NASA postponed off Raila’s swearing-in on December 10. The postponement was announced by Mudavadi and Ford Kenya leader Moses Wetang’ula after a daylong meeting attended by Raila.
There were reports the two prevailed upon Raila to cancel the ceremony after the state declared it was treasonable and threatened to jail the former Prime Minister.
ANC was also caught flat-footed over the launch of the Coast’s coastal region People’s Assembly.
Dr Simiyu complained of unfairness. He is also the Tongaren MP and co-chairman of the NASA steering committee with James Orengo and Johnson Muthama.
“If they feel the rest of us are a nuisance, then they should tell us now, then we know what to do next. There isn’t enough consultation, perhaps ODM doesn’t value the partners,” he said.
He also criticised distribution of leadership of various committees under the opposition, accusing ODM of trying to grab everything.
ANC’s Sakwa Bunyasi (Nambale) was floored by ODM’s Opiyo Wandayi (Ugunja) in the race for chairmanship of the powerful Public Accounts Committee, despite protests.
ODM had set its sights on the chairmanship of the critical Public Investments Committee after it fronted both Mvita MP Abduswamad Nassir and neophyte Embakasi East MP Babu Owino.
Owino was prevailed upon to step down to vice chair, as it is understood ANC had laid claim to it.
The race is now between Nassir and ANC’s chief whip Tindi Mwale (Butere), Wiper’s Rashid Amin Kassim (Wajir East) .
“It is our hope Tindi Mwale will be elected chair and myself vice chair. It is a tactical retreat for our coalition to infuse new and vibrant leadership in the parliamentary committees,” Owino said.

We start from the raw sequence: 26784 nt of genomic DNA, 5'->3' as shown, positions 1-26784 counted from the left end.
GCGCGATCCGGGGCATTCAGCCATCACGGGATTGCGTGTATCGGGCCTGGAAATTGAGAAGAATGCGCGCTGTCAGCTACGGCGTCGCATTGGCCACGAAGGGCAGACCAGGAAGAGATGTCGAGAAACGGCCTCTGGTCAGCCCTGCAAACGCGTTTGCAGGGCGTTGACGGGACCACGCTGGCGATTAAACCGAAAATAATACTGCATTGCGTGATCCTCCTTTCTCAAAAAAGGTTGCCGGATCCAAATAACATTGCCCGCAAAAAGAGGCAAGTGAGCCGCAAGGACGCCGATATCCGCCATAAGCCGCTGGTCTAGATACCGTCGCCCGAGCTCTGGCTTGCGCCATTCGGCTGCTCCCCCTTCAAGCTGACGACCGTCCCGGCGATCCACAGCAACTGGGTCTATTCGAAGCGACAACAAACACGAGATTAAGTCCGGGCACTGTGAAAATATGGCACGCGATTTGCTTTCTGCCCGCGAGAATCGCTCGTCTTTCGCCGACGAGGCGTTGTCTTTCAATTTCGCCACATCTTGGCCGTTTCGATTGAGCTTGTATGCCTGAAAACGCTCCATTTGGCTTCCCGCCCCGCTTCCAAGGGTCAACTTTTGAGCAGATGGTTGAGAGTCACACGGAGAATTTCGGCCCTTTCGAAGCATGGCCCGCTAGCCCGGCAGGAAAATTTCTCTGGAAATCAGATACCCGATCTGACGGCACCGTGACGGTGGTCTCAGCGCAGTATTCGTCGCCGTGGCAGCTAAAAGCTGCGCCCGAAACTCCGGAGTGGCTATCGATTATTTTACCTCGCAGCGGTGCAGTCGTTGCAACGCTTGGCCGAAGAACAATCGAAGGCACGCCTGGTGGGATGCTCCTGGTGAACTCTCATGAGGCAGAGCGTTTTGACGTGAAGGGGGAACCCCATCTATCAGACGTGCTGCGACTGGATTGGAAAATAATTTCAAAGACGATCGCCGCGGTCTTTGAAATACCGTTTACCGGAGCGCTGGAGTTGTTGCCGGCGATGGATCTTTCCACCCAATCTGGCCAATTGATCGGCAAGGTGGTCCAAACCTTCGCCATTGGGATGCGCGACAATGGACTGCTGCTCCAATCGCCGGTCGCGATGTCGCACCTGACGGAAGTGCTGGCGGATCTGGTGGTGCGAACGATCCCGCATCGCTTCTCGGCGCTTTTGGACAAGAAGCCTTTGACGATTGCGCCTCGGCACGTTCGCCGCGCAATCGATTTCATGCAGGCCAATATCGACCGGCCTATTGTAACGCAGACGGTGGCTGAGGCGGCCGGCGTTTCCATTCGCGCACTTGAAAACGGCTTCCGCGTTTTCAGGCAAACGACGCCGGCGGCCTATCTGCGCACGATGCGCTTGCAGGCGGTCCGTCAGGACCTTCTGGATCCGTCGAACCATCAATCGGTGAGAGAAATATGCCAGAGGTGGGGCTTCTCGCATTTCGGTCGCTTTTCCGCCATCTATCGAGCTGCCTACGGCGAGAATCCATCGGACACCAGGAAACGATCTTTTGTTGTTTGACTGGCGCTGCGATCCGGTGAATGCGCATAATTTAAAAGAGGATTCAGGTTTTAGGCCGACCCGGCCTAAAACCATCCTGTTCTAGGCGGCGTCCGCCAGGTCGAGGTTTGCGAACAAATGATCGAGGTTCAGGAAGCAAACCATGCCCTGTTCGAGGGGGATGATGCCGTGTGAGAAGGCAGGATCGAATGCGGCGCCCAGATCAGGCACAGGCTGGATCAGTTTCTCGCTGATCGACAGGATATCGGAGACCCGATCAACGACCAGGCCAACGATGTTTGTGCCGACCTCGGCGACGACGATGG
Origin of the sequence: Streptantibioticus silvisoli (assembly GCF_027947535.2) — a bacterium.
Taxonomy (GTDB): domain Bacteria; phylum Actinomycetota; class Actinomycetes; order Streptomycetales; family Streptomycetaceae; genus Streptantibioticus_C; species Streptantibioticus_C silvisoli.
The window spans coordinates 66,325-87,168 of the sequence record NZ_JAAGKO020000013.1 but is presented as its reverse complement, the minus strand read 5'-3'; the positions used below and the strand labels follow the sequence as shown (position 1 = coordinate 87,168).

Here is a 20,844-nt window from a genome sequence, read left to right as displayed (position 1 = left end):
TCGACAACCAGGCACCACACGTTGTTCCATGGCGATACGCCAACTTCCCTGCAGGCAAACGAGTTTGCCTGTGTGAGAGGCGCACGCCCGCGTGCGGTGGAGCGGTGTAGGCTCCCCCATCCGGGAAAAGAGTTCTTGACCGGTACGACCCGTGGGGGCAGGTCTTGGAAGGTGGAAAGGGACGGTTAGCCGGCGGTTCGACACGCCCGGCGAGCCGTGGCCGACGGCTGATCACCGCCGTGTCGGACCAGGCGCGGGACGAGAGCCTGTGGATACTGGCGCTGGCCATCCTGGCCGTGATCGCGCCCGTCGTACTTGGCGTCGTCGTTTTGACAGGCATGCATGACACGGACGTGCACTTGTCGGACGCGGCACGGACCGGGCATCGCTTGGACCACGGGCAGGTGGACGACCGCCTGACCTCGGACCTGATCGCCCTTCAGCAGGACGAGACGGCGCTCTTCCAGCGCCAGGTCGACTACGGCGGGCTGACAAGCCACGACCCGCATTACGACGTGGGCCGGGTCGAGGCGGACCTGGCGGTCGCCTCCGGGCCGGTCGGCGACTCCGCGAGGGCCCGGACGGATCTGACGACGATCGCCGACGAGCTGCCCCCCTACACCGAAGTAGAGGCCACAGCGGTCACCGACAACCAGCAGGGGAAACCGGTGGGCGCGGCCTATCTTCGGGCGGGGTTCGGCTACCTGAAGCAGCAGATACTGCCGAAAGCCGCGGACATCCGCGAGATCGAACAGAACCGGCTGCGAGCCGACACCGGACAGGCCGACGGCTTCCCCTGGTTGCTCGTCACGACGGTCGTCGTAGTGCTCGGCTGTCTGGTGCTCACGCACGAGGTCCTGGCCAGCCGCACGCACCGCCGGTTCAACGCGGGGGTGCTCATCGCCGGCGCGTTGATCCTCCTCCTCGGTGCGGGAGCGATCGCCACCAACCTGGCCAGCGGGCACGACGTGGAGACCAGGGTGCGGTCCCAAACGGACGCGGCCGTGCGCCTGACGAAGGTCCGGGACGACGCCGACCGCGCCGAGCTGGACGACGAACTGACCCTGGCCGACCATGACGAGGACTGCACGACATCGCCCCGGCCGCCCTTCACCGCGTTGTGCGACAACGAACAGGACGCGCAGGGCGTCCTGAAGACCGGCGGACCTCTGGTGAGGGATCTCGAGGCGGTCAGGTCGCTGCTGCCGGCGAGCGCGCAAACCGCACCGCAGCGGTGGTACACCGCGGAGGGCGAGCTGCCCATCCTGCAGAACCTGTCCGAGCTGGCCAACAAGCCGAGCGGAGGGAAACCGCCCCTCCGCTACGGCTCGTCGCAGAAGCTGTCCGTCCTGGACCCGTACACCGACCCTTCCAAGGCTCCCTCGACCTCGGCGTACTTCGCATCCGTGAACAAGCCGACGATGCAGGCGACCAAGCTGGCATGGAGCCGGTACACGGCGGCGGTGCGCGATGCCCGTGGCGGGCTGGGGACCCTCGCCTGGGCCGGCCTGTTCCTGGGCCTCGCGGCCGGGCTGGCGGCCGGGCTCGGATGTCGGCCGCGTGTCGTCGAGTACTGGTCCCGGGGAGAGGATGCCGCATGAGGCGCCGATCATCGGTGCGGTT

Mwale said he is confident of clinching the seat, which could leave the Coast caucus protesting.
“It is true that we were shortchanged on PAC elections, as ODM did not honour the gentlemen’s agreement that put ANC’s Sakwa Bunyasi (Nambale) as the coalition’s sole candidate for the seat,” Mwale said.
But Suba South MP Mbadi said,“It was the principals who decided on leadership of the House. That was not within our powers.”
Muluka insisted ANC was “very aggrieved about what happened”.
The sharing of leadership positions has exposed dangerous discord.
The first to complain of being short-changed in the House committees was Kalonzo Musyoka’s Wiper Party.
The party has written to National Assembly Speaker Justin Muturi, demanding one slot in the lucrative Parliamentary Service Commission on the strength that it is a parliamentary political party under Standing Orders.
Wiper leader Kalonzo Musyoka had been expected to fly in yesterday, but he did not arrive.
His presence was considered critical to addressing the rifts in NASA.
Musyoka was expected to write another letter confirming Wiper’s status in NASA, enabling the speaker to make a ruling.
NASA’s anti-Jubilee resistance push has plunged the opposition into a deeper crisis after two affiliate parties accused ODM of driving the plan without consultation.